In summary, W.B.’s low bid was missing a price for one line-item and determined to be unbalanced. The COE rejected W.B.’s bid on these grounds. However, that is not the end of the inquiry. Prior to rejecting a low bid as non-responsive, the government must make more than this minimal showing. The government must also show negative consequences, including that the missing price is more than a minor deviation and the unbalanced bid poses an unacceptable risk. Here, the Army Corps failed to make this second showing of negative consequences. Therefore, its rejection of W.B.’s low bid was itself determined to be unbalanced.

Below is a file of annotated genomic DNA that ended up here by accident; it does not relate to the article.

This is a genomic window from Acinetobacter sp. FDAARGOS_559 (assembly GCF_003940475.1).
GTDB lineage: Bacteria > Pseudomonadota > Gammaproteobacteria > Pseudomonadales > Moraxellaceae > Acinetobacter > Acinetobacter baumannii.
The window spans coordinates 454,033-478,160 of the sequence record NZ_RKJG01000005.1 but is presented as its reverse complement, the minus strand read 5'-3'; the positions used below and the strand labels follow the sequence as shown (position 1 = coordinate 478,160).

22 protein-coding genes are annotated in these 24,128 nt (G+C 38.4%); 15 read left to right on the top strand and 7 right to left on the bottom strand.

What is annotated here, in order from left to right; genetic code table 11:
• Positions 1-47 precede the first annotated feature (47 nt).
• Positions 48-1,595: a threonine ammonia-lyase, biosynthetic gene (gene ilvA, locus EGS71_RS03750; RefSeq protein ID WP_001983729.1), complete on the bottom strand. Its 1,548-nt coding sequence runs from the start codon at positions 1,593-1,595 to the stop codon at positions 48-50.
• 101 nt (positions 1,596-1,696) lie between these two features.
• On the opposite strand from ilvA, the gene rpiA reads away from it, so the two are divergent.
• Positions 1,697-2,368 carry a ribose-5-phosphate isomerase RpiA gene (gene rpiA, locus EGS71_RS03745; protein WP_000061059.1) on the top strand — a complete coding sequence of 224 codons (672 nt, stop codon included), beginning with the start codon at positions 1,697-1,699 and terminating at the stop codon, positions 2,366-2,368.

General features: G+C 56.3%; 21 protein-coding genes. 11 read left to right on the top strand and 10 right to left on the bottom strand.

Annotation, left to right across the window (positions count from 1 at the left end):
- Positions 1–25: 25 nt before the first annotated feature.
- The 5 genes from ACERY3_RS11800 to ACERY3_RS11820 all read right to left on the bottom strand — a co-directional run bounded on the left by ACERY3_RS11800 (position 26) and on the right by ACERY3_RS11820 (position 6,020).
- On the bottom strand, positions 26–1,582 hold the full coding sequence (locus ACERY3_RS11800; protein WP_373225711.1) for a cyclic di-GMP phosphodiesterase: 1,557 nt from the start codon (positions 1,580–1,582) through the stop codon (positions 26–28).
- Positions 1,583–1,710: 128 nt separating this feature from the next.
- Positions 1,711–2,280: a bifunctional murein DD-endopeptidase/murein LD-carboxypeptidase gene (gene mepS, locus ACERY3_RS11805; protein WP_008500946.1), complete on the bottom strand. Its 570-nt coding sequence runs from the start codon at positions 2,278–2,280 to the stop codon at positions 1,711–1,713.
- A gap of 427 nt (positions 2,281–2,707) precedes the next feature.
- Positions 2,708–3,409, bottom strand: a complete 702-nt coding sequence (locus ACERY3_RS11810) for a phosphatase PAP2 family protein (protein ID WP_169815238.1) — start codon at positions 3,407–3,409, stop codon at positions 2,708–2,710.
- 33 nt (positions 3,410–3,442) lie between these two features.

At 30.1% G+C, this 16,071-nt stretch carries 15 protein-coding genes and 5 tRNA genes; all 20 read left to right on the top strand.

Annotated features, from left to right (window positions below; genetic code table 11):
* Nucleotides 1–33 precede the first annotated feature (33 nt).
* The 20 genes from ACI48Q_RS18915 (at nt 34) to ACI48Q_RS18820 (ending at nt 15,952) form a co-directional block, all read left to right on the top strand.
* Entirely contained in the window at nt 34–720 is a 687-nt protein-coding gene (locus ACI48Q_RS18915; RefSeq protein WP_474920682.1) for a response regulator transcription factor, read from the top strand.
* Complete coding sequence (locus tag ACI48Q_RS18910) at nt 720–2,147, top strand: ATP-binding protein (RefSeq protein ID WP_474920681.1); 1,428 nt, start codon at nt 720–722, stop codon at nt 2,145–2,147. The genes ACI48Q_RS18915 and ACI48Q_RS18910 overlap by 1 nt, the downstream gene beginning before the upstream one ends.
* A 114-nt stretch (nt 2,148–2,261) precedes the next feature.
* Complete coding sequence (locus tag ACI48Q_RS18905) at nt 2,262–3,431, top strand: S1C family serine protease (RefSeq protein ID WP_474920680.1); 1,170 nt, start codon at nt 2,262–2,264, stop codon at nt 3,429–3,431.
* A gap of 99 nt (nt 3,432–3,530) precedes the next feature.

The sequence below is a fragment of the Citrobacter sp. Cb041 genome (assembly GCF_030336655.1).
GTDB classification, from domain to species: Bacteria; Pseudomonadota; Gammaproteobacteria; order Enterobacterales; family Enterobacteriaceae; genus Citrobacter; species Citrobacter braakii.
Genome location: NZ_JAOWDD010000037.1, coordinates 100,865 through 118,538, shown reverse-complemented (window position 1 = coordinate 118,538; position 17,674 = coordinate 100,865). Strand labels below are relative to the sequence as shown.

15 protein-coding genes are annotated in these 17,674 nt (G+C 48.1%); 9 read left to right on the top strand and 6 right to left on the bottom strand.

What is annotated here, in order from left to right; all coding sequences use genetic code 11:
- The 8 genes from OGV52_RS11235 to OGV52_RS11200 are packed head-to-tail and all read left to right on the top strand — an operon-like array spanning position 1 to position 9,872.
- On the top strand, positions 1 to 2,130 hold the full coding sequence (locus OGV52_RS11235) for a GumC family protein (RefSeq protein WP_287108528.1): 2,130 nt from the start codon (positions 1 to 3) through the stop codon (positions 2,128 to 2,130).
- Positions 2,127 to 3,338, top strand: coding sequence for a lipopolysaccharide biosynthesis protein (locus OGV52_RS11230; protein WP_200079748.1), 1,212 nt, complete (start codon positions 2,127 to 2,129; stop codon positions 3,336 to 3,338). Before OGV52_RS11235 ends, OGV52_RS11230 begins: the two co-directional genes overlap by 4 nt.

For contractors, this case highlights the importance of making sure that bids are responsive to all bidding requirements, or with the right showing, a public entity may reject your bid (even if it is the lowest). For public entities, this case highlights the importance of how unbalanced bids need to be rejected. Specifically, there must be a showing the bid is unbalanced and that negative consequences result.
Brian Morrow is a partner in Newmeyer & Dillion LLP, a law firm in California. He is a licensed California Civil Engineer, and specializes in the field of construction law, including road and heavy construction. Contact him at firstname.lastname@example.org